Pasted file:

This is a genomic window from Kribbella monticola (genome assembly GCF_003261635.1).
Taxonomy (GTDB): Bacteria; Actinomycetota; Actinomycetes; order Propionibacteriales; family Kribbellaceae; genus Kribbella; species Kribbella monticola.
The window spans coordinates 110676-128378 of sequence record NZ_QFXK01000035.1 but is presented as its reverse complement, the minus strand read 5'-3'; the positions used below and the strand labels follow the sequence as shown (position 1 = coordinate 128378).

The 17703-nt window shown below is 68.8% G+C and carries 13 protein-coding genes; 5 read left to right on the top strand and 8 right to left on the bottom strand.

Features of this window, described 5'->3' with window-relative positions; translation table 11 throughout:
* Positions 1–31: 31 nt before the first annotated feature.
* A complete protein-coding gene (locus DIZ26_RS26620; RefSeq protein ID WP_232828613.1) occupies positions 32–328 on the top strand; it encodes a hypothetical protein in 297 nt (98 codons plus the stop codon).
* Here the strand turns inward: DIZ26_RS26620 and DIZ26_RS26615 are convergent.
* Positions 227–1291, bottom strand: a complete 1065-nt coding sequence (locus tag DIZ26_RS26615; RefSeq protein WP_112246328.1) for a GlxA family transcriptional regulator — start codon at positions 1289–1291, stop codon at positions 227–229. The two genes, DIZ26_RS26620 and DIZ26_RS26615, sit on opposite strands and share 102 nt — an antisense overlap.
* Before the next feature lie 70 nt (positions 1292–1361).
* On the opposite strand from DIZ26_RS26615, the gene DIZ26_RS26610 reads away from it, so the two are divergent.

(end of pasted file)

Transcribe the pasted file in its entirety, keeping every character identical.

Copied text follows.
This is a genomic window from Kribbella monticola (genome assembly GCF_003261635.1).
Taxonomy (GTDB): Bacteria; Actinomycetota; Actinomycetes; order Propionibacteriales; family Kribbellaceae; genus Kribbella; species Kribbella monticola.
The window spans coordinates 110676-128378 of sequence record NZ_QFXK01000035.1 but is presented as its reverse complement, the minus strand read 5'-3'; the positions used below and the strand labels follow the sequence as shown (position 1 = coordinate 128378).

The 17703-nt window shown below is 68.8% G+C and carries 13 protein-coding genes; 5 read left to right on the top strand and 8 right to left on the bottom strand.

Features of this window, described 5'->3' with window-relative positions; translation table 11 throughout:
* Positions 1–31: 31 nt before the first annotated feature.
* A complete protein-coding gene (locus DIZ26_RS26620; RefSeq protein ID WP_232828613.1) occupies positions 32–328 on the top strand; it encodes a hypothetical protein in 297 nt (98 codons plus the stop codon).
* Here the strand turns inward: DIZ26_RS26620 and DIZ26_RS26615 are convergent.
* Positions 227–1291, bottom strand: a complete 1065-nt coding sequence (locus tag DIZ26_RS26615; RefSeq protein WP_112246328.1) for a GlxA family transcriptional regulator — start codon at positions 1289–1291, stop codon at positions 227–229. The two genes, DIZ26_RS26620 and DIZ26_RS26615, sit on opposite strands and share 102 nt — an antisense overlap.
* Before the next feature lie 70 nt (positions 1292–1361).
* On the opposite strand from DIZ26_RS26615, the gene DIZ26_RS26610 reads away from it, so the two are divergent.